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Ten Common Fallacies About Bilingual Education
Author: James Crawford, Washington, DC
Researchers have made considerable advances in the fields of psycholinguistics, second language acquisition, bilingual pedagogy, and multicultural education. Today, we know a great deal more about the challenges faced by English language learners and about promising strategies for overcoming them. One such strategy, bilingual education, has been the subject of increasing controversy. Although a growing body of research points to the potential benefits, there are a number of commonly held beliefs about bilingual educa-tion that run counter to research findings. Based on current research, this digest clarifies some of the myths and misconceptions surrounding language use and bilingual education in the United States.
Fallacy 1: English is losing ground to other languages in the United States.
More world languages are spoken in the United States today than ever before. However, this is a quantitative, not a qualitative change from earlier periods. Concentrations of non-English language speakers were common in the 19th century, as reflected by laws authorizing native language instruction in a dozen states and territories. In big cities as well as rural areas, children attended bilingual and non-English schools, learning in languages as diverse as French, Norwegian, Czech, and Cherokee. In 1900, there were at least 600,000 elementary school children receiving part or all of their instruction in German (Kloss 1998). Yet English survived without any help from government, such as official-language legislation.
Fallacy 2: Newcomers to the United States are learning English more slowly now than in previous generations.
To the contrary, today's immigrants appear to be acquiring English more rapidly than ever before. While the number of minority-language speakers is projected to grow well into the next cen-tury, the number of bilinguals fluent in both English and another language is growing even faster. Between 1980 and 1990, the number of immigrants who spoke non-English languages at home increased by 59%, while the portion of this population that spoke English very well rose by 93% (Waggoner, 1995). In 1990, only 3% of U.S. residents reported speaking English less than well or very well. Only eight tenths of one percent spoke no English at all. About three in four Hispanic immigrants, after 15 years in this country, speak English on a daily basis, while 70% of their children become dominant or monolingual in English (Veltman, 1988).
Fallacy 3: The best way to learn a language is through "total immersion."
There is no credible evidence to support the "time on task" theory of language learning--the claim that the more children are exposed to English, the more English they will learn. Research shows that what counts is not just the quantity, but the quality of exposure. Second-language input must be comprehensible to promote second-language acquisition (Krashen, 1996). If students are left to sink or swim in mainstream classrooms, with little or no help in understanding their lessons, they won't learn much English. If native-language instruction is used to make lessons meaningful, they will learn more English--and more subject matter, too.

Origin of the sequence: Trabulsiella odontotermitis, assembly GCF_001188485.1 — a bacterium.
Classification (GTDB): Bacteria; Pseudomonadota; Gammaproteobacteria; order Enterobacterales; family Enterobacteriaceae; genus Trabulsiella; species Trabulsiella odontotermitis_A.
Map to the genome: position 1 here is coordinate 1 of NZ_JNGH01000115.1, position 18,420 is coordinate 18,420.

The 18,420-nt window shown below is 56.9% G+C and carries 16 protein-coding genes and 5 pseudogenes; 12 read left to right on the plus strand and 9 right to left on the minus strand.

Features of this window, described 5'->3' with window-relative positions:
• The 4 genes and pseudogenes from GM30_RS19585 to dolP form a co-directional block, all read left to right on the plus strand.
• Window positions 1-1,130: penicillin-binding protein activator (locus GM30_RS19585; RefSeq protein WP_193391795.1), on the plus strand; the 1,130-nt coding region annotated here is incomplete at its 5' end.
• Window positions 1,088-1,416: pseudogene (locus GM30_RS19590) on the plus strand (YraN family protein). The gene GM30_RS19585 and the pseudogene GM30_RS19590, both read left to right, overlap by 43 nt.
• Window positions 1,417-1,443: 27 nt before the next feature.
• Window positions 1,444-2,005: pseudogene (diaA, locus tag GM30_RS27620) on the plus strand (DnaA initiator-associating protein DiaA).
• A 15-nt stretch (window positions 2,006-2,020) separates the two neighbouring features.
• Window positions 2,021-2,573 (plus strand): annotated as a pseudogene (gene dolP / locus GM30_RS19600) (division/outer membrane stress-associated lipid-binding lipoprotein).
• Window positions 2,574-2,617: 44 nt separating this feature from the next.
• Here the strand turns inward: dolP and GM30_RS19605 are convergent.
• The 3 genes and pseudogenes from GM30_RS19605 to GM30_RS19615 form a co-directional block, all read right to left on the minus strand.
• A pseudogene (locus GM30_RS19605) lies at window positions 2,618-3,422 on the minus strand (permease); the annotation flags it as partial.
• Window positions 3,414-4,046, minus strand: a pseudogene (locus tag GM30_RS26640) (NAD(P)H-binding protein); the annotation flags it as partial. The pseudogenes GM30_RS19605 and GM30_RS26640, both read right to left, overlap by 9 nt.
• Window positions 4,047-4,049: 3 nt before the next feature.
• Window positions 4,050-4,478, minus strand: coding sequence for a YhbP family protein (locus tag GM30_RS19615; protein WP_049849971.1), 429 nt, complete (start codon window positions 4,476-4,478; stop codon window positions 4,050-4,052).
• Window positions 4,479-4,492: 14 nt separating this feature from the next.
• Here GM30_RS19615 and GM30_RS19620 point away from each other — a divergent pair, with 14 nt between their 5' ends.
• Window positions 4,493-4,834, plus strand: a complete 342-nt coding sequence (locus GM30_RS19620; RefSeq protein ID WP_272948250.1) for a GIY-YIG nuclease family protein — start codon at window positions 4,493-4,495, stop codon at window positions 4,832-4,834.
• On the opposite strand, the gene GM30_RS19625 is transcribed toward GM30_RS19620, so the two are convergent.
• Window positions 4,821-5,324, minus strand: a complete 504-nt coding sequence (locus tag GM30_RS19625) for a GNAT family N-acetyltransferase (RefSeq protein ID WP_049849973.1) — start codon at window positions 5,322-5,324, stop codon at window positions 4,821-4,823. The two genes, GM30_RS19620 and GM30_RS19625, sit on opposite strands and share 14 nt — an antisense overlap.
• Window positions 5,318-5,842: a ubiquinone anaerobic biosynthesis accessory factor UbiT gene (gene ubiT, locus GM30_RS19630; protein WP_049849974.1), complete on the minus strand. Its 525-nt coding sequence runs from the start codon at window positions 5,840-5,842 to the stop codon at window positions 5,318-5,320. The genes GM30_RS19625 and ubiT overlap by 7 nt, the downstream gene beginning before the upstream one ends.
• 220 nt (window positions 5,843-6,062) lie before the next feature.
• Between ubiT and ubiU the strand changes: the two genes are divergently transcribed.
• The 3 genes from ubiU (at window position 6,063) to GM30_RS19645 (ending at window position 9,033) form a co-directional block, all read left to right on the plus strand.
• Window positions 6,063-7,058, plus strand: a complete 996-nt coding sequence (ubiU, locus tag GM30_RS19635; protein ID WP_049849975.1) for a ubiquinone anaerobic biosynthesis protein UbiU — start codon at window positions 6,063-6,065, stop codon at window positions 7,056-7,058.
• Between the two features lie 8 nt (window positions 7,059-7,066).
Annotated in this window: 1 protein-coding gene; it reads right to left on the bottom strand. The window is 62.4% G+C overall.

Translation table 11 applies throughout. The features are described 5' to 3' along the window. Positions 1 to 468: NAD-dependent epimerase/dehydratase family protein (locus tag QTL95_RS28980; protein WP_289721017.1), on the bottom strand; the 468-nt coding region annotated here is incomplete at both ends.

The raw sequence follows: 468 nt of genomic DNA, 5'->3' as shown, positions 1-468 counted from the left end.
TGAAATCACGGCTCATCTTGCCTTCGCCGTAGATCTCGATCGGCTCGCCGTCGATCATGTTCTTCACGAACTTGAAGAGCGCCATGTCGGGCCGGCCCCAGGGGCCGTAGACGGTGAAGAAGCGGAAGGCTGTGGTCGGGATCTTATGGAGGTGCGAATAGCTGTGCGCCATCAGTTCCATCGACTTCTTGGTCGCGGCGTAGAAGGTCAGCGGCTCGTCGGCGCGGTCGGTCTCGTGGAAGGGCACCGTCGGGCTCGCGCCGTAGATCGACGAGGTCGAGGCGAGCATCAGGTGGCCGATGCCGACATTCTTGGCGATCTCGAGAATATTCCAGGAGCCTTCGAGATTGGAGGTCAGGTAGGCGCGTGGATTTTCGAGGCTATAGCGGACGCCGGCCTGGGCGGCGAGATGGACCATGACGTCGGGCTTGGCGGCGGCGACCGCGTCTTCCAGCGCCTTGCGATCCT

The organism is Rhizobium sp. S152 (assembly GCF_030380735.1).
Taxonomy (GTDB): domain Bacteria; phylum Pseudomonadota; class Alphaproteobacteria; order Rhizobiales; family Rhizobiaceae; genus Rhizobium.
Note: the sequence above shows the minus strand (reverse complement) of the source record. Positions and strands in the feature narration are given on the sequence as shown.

Fallacy 4: Children learning English are retained too long in bilingual classrooms, at the expense of English acquisition.
Time spent learning in well designed bilingual programs is learning time well spent. Knowledge and skills acquired in the native language--literacy in particular--are "transferable" to the second language. They do not need to be relearned in English (Krashen, 1996; Cummins, 1992). Thus, there is no reason to rush limited-English-proficient (LEP) students into the mainstream before they are ready.
Research over the past two decades has determined that, despite appearances, it takes children a long time to attain full proficiency in a second language. Often, they are quick to learn the conversational English used on the playground, but normally they need several years to acquire the cognitively demanding, decontextualized language used for academic pursuits (Collier & Thomas, 1989).
Bilingual education programs that emphasize a gradual transition to English and offer native-language instruction in declining amounts over time, provide continuity in children's cognitive growth and lay a foundation for academic success in the second language. By contrast, English-only approaches and quick-exit bilingual programs can interrupt that growth at a crucial stage, with negative effects on achievement (Cummins, 1992).
Fallacy 5: School districts provide bilingual instruction in scores of native languages.
Where children speak a number of different languages, rarely are there sufficient numbers of each language group to make bilingual instruction practical for everyone. In any case, the shortage of qualified teachers usually makes it impossible. For example, in 1994 California enrolled recently arrived immigrants from 136 different countries, but bilingual teachers were certified in only 17 languages, 96% of them in Spanish (CDE, 1995).
Fallacy 6: Bilingual education means instruction mainly in students' native languages, with little instruction in English.
Before 1994, the vast majority of U.S. bilingual education programs were designed to encourage an early exit to mainstream English language classrooms, while only a tiny fraction of programs were designed to maintain the native tongues of students.
Today, a majority of bilingual programs continue to deliver a substantial portion of the curriculum in English. According to one study, school districts reported that 28% of LEP elementary school students receive no native-language instruction. Among those who do, about a third receive more than 75% of their instruction in English; a third receive from 40 to 75% in English; and one third of these receive less than 40% in English. Secondary school students are less likely to be instructed in their native language than elementary school students (Hopstock et al. 1993).
Fallacy 7: Bilingual education is far more costly than English language instruction.